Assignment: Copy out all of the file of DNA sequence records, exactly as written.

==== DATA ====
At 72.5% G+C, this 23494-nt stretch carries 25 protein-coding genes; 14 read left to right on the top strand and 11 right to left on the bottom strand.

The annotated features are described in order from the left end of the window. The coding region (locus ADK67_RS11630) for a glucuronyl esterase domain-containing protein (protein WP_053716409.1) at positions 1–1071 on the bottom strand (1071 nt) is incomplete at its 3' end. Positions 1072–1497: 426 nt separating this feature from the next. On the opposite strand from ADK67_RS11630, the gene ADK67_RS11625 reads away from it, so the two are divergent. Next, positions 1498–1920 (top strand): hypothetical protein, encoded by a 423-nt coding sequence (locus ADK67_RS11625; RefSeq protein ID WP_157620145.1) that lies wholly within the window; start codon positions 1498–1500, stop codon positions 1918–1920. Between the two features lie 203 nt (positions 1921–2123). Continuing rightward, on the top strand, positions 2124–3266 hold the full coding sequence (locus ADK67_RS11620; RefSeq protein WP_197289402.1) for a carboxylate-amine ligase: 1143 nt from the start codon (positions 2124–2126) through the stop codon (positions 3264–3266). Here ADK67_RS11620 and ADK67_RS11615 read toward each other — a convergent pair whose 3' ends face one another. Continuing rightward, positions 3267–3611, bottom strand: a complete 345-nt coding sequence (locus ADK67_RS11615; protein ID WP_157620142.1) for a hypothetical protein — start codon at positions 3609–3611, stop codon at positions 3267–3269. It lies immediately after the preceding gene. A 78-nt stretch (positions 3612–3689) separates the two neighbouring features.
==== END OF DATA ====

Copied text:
At 72.5% G+C, this 23494-nt stretch carries 25 protein-coding genes; 14 read left to right on the top strand and 11 right to left on the bottom strand.

The annotated features are described in order from the left end of the window. The coding region (locus ADK67_RS11630) for a glucuronyl esterase domain-containing protein (protein WP_053716409.1) at positions 1–1071 on the bottom strand (1071 nt) is incomplete at its 3' end. Positions 1072–1497: 426 nt separating this feature from the next. On the opposite strand from ADK67_RS11630, the gene ADK67_RS11625 reads away from it, so the two are divergent. Next, positions 1498–1920 (top strand): hypothetical protein, encoded by a 423-nt coding sequence (locus ADK67_RS11625; RefSeq protein ID WP_157620145.1) that lies wholly within the window; start codon positions 1498–1500, stop codon positions 1918–1920. Between the two features lie 203 nt (positions 1921–2123). Continuing rightward, on the top strand, positions 2124–3266 hold the full coding sequence (locus ADK67_RS11620; RefSeq protein WP_197289402.1) for a carboxylate-amine ligase: 1143 nt from the start codon (positions 2124–2126) through the stop codon (positions 3264–3266). Here ADK67_RS11620 and ADK67_RS11615 read toward each other — a convergent pair whose 3' ends face one another. Continuing rightward, positions 3267–3611, bottom strand: a complete 345-nt coding sequence (locus ADK67_RS11615; protein ID WP_157620142.1) for a hypothetical protein — start codon at positions 3609–3611, stop codon at positions 3267–3269. It lies immediately after the preceding gene. A 78-nt stretch (positions 3612–3689) separates the two neighbouring features.